TIF is a form of government subsidy intended to stimulate development. It allows owners to avoid paying increased taxes up to a set amount when they build a project that is worth significantly more than the previous structure on the site. 

“One hundred per cent of the rebate was used to fund provincial TIF [tax-increment financing] obligations” and “no amounts flowed through to the TN Square ownership group,” wrote Gavin Johnstone, vice-president of True North Real Estate Development Ltd., who spoke on behalf of Thomson’s real estate arm, Osmington. 

“The province reduces the annual TIF grant payment by the value of the education property tax rebate applied to the project property. This reduction is made to avoid double payment to a property owner,” wrote a spokesperson for the department of finance in an emailed statement Monday. 

Commercial tenants not seeing trickle down: CFIB

Members of the Canadian Federation of Independent Business, which represents small businesses, are “overwhelmingly” happy with the rebate, says provincial director for Manitoba Kathleen Cook, because most members are also homeowners.

But there is some dissatisfaction among commercial tenants who have not received a portion of their landlords’ rebate, she said.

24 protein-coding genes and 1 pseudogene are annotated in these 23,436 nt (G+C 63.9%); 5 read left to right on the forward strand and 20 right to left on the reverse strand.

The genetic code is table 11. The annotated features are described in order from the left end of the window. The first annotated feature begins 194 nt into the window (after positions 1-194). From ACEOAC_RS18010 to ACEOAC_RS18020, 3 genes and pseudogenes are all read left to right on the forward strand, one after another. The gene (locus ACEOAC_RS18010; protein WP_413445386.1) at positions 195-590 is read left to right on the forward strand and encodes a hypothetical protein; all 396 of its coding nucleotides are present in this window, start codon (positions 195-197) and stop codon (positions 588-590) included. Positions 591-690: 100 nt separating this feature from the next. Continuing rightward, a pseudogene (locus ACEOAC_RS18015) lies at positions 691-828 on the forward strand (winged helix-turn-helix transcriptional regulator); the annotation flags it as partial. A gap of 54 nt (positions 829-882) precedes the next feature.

“They lease their business premises and presumably they’re paying property taxes through their lease costs, but they’re not necessarily seeing the property tax rebate trickling down to them.”

The business federation recently sent a letter to Finance Minister Cameron Friesen asking if there is a policy or recourse for commercial tenants who are not receiving their portion of the property tax rebate.

This comes after Scott Fielding, the province’s former finance minister, said earlier this year that commercial tenants do get a share of the rebate.

“Under the terms of commercial leases, the tenants pay all of the property taxes, and rebates must go to provide it to the tenants,” Fielding said during question period at the legislature on May 17, referencing a letter to the editor that had been published in the Winnipeg Free Press.

Friesen was not available for an interview for this story and his press secretary, Eric Bench, did not provide a direct response when asked about CFIB members’ concerns.

The rebate is intended to “make life more affordable for all Manitobans” who are “feeling the squeeze from rising costs,” Friesen’s press secretary wrote in an email. 

Bench did not respond to a question about how the money spent on education property tax rebates will be replaced in the province’s coffers, but he said the government is taking a “careful and disciplined approach to managing expenditures.”

The $548-million deficit forecast for 2022-23 “is not attributable to the rebate or any other specific decision or program,” wrote Bench. 

The CCPA’s Hemingway, though, says this is a continuation of a “long-running” trend toward extreme wealth inequality in Canada.

“We’re talking about pouring fuel on the fire of this type of inequality by giving public rebates and public dollars to the wealthiest few,” he said. “That really doesn’t make sense.”

This content was originally published here.